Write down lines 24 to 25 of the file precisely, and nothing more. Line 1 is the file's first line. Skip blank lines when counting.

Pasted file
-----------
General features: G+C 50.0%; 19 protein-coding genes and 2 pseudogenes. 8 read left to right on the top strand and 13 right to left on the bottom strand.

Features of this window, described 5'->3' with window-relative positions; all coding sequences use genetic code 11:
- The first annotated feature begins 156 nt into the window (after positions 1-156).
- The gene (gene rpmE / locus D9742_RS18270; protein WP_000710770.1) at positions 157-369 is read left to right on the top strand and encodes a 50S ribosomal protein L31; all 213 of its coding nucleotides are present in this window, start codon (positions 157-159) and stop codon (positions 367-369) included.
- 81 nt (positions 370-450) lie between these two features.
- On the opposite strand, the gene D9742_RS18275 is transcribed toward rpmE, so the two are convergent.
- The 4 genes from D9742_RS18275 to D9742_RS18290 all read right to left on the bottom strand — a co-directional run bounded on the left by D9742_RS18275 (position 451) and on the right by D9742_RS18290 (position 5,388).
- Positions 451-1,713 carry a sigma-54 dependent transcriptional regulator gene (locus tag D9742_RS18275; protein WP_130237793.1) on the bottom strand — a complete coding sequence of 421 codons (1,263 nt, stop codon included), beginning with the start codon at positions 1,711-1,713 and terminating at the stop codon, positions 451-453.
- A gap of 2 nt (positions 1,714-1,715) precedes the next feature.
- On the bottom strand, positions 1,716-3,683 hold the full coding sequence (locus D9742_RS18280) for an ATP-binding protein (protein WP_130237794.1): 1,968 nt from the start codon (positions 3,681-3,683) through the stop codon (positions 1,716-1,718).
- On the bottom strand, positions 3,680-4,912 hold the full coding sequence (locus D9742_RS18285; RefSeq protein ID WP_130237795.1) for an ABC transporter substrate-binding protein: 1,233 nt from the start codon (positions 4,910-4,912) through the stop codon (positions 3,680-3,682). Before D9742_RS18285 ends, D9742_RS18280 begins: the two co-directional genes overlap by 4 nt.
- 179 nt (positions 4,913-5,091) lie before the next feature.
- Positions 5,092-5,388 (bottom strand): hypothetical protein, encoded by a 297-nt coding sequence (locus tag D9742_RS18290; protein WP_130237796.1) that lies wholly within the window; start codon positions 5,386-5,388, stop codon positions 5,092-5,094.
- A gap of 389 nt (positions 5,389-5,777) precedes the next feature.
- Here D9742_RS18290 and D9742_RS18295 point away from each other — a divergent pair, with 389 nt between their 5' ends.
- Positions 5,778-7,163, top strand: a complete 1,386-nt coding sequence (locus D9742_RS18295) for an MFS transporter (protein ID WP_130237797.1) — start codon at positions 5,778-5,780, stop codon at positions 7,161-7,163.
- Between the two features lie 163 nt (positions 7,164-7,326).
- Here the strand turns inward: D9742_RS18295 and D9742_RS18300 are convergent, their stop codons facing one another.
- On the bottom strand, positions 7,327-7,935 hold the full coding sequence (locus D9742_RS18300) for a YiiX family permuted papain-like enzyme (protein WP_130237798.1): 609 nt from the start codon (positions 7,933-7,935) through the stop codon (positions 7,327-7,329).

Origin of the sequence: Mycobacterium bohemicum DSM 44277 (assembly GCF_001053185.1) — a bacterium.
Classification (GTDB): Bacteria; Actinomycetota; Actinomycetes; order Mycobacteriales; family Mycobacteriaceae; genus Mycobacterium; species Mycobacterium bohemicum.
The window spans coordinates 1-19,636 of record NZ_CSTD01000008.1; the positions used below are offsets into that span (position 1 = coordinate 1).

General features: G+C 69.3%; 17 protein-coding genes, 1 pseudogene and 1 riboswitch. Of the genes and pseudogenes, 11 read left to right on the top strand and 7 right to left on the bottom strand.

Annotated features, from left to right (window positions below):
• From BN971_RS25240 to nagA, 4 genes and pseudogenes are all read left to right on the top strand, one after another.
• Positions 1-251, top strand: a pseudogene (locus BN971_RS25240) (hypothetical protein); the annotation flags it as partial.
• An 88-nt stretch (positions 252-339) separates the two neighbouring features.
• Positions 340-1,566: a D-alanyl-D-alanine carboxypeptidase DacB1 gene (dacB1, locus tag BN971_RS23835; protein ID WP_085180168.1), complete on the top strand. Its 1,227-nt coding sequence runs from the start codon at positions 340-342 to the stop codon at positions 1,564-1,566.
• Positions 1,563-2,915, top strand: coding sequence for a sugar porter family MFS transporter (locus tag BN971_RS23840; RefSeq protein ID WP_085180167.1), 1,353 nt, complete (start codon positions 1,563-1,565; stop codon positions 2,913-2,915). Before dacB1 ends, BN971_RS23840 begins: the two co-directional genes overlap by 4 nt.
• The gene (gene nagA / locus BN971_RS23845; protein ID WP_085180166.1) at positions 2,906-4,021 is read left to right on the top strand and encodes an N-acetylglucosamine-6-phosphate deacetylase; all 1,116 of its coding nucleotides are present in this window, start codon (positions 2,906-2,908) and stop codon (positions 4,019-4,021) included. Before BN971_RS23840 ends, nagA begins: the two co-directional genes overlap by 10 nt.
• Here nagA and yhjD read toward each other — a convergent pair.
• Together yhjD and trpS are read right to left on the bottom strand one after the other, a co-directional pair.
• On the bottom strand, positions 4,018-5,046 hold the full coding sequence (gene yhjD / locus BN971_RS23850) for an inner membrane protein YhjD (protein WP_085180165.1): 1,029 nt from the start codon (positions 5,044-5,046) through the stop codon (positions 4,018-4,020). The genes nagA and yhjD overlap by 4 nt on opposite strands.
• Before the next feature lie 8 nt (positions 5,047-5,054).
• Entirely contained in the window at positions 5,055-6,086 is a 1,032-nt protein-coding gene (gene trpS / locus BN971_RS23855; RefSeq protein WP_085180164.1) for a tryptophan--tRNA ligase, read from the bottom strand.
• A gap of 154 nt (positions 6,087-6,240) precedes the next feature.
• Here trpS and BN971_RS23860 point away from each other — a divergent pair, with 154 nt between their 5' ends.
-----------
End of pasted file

Annotated features, from left to right (window positions below):
• From BN971_RS25240 to nagA, 4 genes and pseudogenes are all read left to right on the top strand, one after another.